This page is always growing. Although we have grouped them into these two broad categories, essential to the research we use must be a socio-cultural stance overall which for us means: the development of student agency, collaboration, and self-efficacy. In our experience, these are at the heart of developing literacy (both the ability to read and the love for reading), and student empowerment, and which are deeply entwined with a culturally-responsive classroom that centralizes student voices and identities and starts from a place of building on their strengths.
Reading & Discussion
When we started to seek out a research basis for collaborative reading that isn’t dictated, directed and over-scaffolded by teachers, the work of Reznitskaya and Michael Nystrand came up everywhere. Dialogic instruction is how it sounds, focused on students building knowledge through dialogue. Reznitskaya’s works give specific reasons why this is necessary as well as enough real-world examples to build your approach. Auckerman’s work goes even deeper into why this must lead to transformation in our mindsets as teachers, especially teachers of language learners.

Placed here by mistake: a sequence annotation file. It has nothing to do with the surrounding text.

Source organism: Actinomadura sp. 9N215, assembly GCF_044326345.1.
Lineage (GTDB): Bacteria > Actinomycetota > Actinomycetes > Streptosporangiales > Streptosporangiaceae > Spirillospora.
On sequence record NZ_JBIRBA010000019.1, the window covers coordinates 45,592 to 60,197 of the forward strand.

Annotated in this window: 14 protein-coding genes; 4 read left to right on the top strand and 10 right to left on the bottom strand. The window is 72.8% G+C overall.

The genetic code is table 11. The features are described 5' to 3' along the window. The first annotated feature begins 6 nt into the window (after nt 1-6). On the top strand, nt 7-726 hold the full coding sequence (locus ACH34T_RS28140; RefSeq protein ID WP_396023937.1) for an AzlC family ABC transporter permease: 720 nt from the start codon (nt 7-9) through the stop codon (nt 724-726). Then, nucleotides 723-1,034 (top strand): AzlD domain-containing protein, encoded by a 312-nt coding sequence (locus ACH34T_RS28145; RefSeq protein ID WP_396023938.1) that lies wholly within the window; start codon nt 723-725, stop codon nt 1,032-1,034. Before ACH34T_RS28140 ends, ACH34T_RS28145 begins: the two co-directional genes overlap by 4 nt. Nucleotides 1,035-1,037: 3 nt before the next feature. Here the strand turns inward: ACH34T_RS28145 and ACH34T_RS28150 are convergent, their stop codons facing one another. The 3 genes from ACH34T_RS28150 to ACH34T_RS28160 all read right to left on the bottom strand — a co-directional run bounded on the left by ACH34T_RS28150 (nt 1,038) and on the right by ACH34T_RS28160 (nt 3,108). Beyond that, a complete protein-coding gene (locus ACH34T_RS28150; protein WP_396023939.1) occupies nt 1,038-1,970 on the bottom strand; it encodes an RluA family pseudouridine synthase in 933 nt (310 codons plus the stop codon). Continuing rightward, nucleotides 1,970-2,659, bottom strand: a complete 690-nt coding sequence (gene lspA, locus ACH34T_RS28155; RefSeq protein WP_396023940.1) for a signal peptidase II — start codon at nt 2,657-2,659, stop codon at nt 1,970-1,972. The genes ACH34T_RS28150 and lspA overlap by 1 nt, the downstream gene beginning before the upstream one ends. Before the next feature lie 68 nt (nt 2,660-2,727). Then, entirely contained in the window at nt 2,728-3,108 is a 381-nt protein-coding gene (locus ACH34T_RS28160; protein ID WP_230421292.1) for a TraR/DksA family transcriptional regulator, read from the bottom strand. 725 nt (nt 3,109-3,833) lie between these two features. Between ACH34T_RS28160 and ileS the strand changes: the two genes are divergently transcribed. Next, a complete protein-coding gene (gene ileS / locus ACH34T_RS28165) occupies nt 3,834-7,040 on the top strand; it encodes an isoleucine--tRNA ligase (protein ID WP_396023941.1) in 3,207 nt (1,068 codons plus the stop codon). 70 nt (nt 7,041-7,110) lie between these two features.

This is one of many texts that has helped us frame our argument against boxed-in writing instruction for emergent bilinguals.
Books that Aid Our Curricular Development
- 180 Days: Two Teachers and the Quest to Engage and Empower Adolescents by Kelly Gallagher and Penny Kittle
we were shocked to see how much this reflected the approach we had in our design of our Reading & Discourse class, so we used to help us devise a tandem Writers class.
- Book Love: Developing Depth, Stamina, and Passion in Adolescent Readers by Penny Kittle
Again, if you are looking for reasons to move away from mandating a single text for every student, or you wonder why “students just don’t like to read”, start here.
- Why They Can’t Write